Once you’re in position strap your other foot into the binding. From here it is good to get a feel for your balance and form.
When riding a board you should always keep your body centered over the board. An equal distribution of weight prevents you from falling over in one direction or another. It also is needed when making turns. Any time pressure is shifted your board will turn in that direction.
The proper form for riding a board is to have your knees bent and your back and head straight up. Your hands and arms can help in maintaining your balance, but don’t rely too heavily on them since they could just as easily topple you over if you over compensate.
When maneuvering a sand board the majority of the direction you give will come from your ankles. Depending on how you want to move, your ankles will regulate the pressure of your body weight. The resulting pressure will result in a movement in that direction, thus creating directed movement.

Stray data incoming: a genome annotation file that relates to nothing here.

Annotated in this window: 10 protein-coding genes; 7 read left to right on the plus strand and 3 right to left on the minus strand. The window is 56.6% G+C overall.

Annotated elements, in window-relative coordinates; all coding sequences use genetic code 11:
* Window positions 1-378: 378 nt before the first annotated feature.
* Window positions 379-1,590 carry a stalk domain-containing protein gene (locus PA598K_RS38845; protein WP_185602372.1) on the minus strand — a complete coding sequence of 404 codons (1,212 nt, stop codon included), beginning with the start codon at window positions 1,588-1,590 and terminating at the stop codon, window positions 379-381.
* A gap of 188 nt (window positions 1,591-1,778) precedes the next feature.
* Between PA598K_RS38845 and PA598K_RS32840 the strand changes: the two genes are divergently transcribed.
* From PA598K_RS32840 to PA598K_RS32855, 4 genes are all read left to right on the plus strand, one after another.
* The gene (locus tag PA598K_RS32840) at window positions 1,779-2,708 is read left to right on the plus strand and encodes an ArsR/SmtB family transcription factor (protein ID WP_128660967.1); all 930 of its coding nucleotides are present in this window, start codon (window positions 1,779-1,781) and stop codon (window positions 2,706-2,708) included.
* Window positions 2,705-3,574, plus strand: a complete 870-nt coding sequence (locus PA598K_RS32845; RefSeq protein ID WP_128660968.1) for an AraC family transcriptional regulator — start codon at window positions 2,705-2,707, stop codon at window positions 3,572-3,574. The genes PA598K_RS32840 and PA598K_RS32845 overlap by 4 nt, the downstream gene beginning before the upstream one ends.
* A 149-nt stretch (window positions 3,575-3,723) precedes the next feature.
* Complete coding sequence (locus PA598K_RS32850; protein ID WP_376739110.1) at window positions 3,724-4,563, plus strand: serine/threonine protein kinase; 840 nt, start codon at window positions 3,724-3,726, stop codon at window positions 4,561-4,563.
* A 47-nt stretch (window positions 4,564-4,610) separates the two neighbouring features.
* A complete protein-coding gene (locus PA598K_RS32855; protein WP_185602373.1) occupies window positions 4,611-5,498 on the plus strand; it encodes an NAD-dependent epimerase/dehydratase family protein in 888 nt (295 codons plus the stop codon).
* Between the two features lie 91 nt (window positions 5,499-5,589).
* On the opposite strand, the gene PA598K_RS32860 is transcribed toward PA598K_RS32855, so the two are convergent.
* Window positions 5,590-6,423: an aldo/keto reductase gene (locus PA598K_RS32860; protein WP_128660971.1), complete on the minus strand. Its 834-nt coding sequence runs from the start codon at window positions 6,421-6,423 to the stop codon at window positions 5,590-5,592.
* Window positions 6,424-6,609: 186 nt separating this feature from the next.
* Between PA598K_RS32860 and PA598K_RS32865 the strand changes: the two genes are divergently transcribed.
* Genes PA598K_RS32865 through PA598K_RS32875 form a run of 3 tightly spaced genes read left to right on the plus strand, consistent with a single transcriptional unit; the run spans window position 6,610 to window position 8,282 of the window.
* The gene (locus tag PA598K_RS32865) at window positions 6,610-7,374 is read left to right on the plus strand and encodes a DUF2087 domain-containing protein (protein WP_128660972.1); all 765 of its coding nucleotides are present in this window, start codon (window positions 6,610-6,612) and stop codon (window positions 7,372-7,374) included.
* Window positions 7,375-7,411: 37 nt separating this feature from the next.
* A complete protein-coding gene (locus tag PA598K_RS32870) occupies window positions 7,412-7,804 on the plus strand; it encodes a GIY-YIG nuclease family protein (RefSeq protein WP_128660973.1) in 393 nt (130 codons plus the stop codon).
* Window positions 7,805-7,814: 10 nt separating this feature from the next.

For beginners three basic maneuvers are typically taught first. These moves are the fall down, the J curve and the s curve. Each of these is forms of turning which will control your decent down a slope.
The fall down requires you to face the bottom of the slope. Your back should face the top of the slope. Essentially you will work your way side to side slowly progressing down the slope. To do this, make sure that much of the pressure you exert is on your heels. This way you are less likely to tumble head first. Now, with knees still bent transfer pressure to one foot. This should move the board in that direction. You can then reverse direction by putting pressure on the opposite foot.